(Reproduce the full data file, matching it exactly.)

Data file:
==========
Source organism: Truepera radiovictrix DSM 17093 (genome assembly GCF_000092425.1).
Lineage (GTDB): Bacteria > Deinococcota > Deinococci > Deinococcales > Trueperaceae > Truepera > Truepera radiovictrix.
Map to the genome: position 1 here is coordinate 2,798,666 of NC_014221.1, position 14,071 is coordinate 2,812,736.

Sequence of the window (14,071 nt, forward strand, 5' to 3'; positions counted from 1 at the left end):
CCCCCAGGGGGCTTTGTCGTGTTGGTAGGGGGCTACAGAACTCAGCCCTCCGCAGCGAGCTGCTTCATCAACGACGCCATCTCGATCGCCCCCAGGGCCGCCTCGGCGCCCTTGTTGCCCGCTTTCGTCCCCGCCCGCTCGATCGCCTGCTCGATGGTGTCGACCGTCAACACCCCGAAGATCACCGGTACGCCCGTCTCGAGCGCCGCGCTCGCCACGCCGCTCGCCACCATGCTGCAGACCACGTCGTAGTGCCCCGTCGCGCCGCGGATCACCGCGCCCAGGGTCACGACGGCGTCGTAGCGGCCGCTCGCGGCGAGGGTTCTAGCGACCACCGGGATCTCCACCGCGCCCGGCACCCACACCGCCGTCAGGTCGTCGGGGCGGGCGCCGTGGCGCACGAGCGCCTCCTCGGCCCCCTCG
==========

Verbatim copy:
Source organism: Truepera radiovictrix DSM 17093 (genome assembly GCF_000092425.1).
Lineage (GTDB): Bacteria > Deinococcota > Deinococci > Deinococcales > Trueperaceae > Truepera > Truepera radiovictrix.
Map to the genome: position 1 here is coordinate 2,798,666 of NC_014221.1, position 14,071 is coordinate 2,812,736.

Sequence of the window (14,071 nt, forward strand, 5' to 3'; positions counted from 1 at the left end):
CCCCCAGGGGGCTTTGTCGTGTTGGTAGGGGGCTACAGAACTCAGCCCTCCGCAGCGAGCTGCTTCATCAACGACGCCATCTCGATCGCCCCCAGGGCCGCCTCGGCGCCCTTGTTGCCCGCTTTCGTCCCCGCCCGCTCGATCGCCTGCTCGATGGTGTCGACCGTCAACACCCCGAAGATCACCGGTACGCCCGTCTCGAGCGCCGCGCTCGCCACGCCGCTCGCCACCATGCTGCAGACCACGTCGTAGTGCCCCGTCGCGCCGCGGATCACCGCGCCCAGGGTCACGACGGCGTCGTAGCGGCCGCTCGCGGCGAGGGTTCTAGCGACCACCGGGATCTCCACCGCGCCCGGCACCCACACCGCCGTCAGGTCGTCGGGGCGGGCGCCGTGGCGCACGAGCGCCTCCTCGGCCCCCTCG